While You Tube, and the Internet may now be considered “old new media,” the contribution to Fine Art in the New Media is enormous. Here, in one place, wherever you are on the globe, you can see clips from the production of the play, hear the comments of those involved, and see portions of the annotated text including word alterations and stage directions. This is “making art accessable to everyone, everywhere “at its finest. Moreover, the creative use of these resources in the classroom is worth a thousand lectures.

Beckett

More:  Beckett Directs Beckett – The Story of the Productions.

Research and Production Links

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“A Clockwork Orange” and “The Shining”- Music Composed by Wendy Carlos

July 5, 2017 by Jack Dziamba. New Post Goes Up Every Wednesday.

Wendy Carlos’s Synth Scores- the Near-Unbearable  Tension’s in Kubrick’s Worlds

Wendy Carlos’ theme music for Stanley Kubrick’s  A Clockwork Orange and The Shining “are indispensable in creating the dread and horror that carry through these cinematic masterpieces. As you can hear in the opening title music for both films, at the top and below, Carlos’ synth scores set up the near-unbearable tensions in Kubrick’s worlds.” (Open Culture.)

Wendy Carlos

Wendy Carlos (f), born Walter Carlos (m) is “one of the great innovators in synthesized and electronic music,” (IMDb.) 

“Wendy Carlos has not followed a conventional music course. Born in Pawtucket, R.I., she started piano lessons at age six and exhibited talents for graphic arts and the sciences, winning a Westinghouse Science Fair scholarship for a home built computer. After pursuing a hybrid major in music and physics at Brown University, she earned an M.A. in music composition at Columbia University, studying with pioneers Otto Luening and Vladimir Ussachevsky at the first electronic music center in the U.S.A. Upon graduation, Carlos worked as a recording engineer and befriended Robert Moog (who currently manufactures many instruments at Big Briar,) becoming one of his first clients.(wendycarlos.com.)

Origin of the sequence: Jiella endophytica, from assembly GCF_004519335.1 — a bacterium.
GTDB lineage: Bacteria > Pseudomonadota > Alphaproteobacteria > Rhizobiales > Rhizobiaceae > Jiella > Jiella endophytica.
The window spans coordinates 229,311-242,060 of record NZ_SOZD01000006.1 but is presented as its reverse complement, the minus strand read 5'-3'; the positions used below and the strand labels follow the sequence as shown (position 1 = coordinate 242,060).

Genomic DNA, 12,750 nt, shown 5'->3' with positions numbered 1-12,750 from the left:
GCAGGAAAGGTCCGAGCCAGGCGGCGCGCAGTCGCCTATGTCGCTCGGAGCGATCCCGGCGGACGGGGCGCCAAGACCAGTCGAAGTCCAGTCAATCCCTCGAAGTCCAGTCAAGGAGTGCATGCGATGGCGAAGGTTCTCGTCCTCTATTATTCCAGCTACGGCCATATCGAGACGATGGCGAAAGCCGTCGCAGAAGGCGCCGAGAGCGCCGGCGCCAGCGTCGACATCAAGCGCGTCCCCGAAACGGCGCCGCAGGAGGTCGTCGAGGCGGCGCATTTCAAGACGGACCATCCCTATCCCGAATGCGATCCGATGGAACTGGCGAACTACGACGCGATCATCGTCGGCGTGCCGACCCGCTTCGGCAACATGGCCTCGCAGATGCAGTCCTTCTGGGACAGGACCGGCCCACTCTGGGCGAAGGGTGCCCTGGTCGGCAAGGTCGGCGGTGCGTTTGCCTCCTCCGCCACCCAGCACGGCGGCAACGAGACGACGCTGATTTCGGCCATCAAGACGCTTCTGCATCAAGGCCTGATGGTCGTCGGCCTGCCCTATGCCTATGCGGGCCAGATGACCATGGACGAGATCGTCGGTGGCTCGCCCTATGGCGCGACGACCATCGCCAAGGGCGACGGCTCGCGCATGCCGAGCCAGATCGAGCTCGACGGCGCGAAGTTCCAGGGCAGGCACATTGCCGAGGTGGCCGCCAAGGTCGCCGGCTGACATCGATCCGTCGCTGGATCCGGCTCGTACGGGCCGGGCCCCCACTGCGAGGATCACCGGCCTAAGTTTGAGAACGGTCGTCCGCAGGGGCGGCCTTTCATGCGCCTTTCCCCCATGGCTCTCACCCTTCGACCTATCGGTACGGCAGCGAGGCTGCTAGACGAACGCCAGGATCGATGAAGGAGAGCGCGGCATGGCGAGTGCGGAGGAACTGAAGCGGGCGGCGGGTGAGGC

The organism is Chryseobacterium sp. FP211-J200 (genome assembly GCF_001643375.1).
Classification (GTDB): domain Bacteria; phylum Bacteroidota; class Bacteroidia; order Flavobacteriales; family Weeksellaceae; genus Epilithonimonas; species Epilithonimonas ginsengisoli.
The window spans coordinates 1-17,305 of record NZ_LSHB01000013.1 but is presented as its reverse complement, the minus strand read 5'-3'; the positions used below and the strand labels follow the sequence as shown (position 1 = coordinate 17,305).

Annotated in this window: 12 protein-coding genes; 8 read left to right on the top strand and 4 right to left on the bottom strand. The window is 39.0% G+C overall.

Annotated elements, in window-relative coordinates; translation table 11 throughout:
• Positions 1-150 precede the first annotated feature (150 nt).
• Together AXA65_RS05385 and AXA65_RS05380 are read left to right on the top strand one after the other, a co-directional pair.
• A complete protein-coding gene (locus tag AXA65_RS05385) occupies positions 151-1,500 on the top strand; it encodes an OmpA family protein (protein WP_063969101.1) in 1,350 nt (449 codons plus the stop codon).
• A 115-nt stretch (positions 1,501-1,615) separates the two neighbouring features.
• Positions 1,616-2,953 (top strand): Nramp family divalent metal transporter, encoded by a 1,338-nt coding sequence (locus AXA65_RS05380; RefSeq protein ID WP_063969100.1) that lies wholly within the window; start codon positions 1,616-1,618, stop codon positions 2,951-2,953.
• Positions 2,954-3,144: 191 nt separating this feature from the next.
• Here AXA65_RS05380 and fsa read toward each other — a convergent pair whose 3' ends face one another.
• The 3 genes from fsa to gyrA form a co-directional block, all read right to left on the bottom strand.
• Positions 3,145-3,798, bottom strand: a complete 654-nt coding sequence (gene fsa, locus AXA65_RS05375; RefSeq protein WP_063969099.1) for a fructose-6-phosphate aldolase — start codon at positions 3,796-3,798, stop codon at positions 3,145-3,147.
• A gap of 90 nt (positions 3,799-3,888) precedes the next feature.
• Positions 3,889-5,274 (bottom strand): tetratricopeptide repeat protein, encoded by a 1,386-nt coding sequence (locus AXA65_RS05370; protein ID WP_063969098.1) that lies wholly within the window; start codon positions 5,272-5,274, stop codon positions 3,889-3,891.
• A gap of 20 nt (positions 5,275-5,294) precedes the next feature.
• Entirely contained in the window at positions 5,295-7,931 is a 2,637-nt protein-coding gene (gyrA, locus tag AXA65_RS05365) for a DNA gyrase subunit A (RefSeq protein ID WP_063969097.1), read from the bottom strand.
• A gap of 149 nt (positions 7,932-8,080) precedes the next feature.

Opening Music from A Clockwork Orange

“The haunting arrangement music by composer Henry Purcell, (1659- 1698), in the film’s opening title has become inseparable from the classical and futuristic elements commingled in Kubrick’s adaptation of Anthony Burgess. ” (Open Culture.)

“Her music for the title sequence (with Producer Rachael Elkind’s distorted voice)—so weirdly, dissonantly ominous—provides the perfect accompaniment to one of the most complex opening sequences in film history. Her album Switched on Bach, released the same year as 2001, won the composer three Grammy Awards, put Baroque music on the pop charts, garnered the highest praise from no less a keyboard authority than Glenn Gould, and “made electronic music mainstream.” (Open Culture.)

“The Shining”

“For The Shining, she and Elkind wrote a complete score for the film and Kubrick—writes site The Overlook Hotel—“ended up using only two of their complete tracks, ‘The Shining’ (Main Title), and ‘Rocky Mountains.’” As with 2001, the perfectionistic director instead decided on several classical compositions—from Ligeti, Penderecki, Bartok and others.”

Wendy Carlos (More)

Wendy Carlos

In 2005Wendy Carlos was presented with the SEAMUS 2005 Life Achievement Award, in recognition of her groundbreaking work in the electro-acoustic world since the ’60s. She has delivered papers at New York University, the Audio Engineering Society’s Digital Audio Conference, Dolby’s NYC Surround Sound demonstration and panel, and other music/audio conferences. Carlos is a member of the Audio Engineering Society, the Society of Motion Picture and Television Engineers, and the National Academy of Recording Arts and Sciences. (wendycarlos.com.)